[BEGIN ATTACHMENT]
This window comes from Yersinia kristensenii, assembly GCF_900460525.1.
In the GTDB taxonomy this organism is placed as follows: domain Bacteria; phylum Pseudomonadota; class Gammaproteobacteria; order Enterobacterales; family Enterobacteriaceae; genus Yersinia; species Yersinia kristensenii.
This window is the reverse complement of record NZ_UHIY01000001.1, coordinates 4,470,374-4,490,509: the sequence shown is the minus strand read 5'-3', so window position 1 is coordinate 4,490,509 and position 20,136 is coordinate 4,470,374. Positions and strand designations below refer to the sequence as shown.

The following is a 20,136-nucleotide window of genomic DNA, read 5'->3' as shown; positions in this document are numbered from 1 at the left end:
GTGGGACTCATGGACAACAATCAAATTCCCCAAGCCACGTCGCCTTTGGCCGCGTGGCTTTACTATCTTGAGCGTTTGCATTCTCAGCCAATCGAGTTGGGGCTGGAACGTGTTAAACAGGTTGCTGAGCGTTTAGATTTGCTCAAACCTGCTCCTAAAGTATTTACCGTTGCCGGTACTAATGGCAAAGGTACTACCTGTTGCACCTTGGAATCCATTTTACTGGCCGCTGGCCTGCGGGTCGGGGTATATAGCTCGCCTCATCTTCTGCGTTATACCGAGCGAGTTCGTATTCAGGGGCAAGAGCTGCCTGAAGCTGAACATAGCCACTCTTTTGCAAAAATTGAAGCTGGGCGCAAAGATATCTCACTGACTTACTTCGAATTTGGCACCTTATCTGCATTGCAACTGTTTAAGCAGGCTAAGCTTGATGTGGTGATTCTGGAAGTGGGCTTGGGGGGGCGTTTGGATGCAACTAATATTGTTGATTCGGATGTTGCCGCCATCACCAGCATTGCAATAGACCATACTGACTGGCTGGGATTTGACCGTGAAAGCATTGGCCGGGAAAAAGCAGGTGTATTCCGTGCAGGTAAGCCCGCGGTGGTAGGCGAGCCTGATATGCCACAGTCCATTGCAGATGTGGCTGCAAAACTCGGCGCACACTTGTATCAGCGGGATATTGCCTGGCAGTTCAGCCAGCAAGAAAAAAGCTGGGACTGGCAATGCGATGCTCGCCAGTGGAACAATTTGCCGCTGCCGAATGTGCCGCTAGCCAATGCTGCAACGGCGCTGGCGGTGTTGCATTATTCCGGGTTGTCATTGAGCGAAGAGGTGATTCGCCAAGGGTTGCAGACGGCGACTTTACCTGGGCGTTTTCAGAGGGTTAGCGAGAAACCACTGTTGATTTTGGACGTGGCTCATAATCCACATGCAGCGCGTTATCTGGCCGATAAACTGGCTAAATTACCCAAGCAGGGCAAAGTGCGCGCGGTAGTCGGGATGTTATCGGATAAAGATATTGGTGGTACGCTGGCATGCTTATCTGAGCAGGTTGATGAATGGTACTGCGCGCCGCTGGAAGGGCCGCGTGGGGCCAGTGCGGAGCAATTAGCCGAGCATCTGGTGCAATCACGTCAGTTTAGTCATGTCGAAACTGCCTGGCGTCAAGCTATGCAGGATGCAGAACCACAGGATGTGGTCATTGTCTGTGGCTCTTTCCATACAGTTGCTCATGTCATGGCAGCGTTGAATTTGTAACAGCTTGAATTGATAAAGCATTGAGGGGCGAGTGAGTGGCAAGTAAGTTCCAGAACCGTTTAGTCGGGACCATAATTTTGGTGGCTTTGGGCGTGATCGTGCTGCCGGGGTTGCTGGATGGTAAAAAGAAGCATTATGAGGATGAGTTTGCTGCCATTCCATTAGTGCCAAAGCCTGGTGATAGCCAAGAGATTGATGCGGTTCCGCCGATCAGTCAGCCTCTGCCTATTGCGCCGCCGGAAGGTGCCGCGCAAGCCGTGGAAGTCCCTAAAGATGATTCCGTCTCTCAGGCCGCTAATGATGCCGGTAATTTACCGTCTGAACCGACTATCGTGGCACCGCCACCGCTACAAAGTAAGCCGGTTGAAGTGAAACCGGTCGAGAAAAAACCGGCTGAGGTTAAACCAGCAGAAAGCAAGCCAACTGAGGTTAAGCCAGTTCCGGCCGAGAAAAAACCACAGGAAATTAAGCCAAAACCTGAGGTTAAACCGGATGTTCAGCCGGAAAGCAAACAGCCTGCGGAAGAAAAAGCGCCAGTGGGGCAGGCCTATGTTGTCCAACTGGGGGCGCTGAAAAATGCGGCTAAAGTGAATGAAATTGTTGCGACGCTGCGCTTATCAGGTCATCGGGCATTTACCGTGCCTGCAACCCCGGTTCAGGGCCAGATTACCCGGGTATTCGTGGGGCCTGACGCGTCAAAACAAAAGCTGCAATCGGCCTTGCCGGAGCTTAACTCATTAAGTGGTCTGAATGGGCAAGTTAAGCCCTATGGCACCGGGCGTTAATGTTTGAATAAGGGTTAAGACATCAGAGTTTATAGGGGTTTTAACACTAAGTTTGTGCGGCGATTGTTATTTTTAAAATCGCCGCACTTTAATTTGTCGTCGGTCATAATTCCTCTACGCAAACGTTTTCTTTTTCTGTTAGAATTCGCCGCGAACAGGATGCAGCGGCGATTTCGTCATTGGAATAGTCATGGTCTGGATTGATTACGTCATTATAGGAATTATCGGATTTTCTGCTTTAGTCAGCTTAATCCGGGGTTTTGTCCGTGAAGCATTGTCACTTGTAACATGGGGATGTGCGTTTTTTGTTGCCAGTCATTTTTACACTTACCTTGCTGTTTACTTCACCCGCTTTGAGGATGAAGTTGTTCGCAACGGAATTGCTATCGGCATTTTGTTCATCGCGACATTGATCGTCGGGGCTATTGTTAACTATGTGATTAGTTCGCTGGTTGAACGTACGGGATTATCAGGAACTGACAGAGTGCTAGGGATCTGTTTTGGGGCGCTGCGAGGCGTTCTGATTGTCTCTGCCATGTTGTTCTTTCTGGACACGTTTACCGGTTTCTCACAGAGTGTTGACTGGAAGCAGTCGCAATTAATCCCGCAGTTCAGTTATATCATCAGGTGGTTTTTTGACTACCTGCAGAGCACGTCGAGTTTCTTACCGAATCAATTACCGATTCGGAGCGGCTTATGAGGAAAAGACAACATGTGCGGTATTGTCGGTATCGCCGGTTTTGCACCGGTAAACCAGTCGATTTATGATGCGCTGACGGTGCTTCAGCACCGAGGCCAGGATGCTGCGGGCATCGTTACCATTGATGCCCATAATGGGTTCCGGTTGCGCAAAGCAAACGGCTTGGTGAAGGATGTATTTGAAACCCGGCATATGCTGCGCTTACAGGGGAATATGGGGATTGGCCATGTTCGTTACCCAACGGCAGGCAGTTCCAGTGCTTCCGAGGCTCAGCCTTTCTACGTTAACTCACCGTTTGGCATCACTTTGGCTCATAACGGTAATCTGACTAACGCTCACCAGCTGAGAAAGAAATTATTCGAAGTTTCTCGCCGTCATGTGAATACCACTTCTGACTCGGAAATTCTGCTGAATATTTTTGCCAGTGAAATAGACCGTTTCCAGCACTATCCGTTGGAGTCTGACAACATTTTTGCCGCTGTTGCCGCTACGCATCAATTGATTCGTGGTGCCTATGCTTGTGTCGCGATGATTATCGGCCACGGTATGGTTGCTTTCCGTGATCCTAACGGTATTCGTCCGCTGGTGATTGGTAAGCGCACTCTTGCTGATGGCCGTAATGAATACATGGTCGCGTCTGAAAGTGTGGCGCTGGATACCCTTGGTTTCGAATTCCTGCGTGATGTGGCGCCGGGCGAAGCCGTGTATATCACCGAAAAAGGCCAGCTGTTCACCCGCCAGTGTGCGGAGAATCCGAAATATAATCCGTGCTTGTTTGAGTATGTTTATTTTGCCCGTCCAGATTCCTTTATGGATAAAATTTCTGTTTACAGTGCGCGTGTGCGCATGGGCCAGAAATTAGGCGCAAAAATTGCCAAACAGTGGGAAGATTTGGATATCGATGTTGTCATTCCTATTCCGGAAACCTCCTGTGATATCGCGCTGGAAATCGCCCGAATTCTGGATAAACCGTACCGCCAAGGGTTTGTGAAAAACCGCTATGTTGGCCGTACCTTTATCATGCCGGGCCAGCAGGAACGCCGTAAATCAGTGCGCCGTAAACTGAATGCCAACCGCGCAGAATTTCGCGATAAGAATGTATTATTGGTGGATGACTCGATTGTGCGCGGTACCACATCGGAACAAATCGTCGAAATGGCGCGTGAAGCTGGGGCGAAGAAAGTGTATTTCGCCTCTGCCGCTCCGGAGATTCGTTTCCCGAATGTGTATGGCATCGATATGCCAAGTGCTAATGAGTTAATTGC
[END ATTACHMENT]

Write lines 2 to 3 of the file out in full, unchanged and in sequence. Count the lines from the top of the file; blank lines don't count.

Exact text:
In the GTDB taxonomy this organism is placed as follows: domain Bacteria; phylum Pseudomonadota; class Gammaproteobacteria; order Enterobacterales; family Enterobacteriaceae; genus Yersinia; species Yersinia kristensenii.
This window is the reverse complement of record NZ_UHIY01000001.1, coordinates 4,470,374-4,490,509: the sequence shown is the minus strand read 5'-3', so window position 1 is coordinate 4,490,509 and position 20,136 is coordinate 4,470,374. Positions and strand designations below refer to the sequence as shown.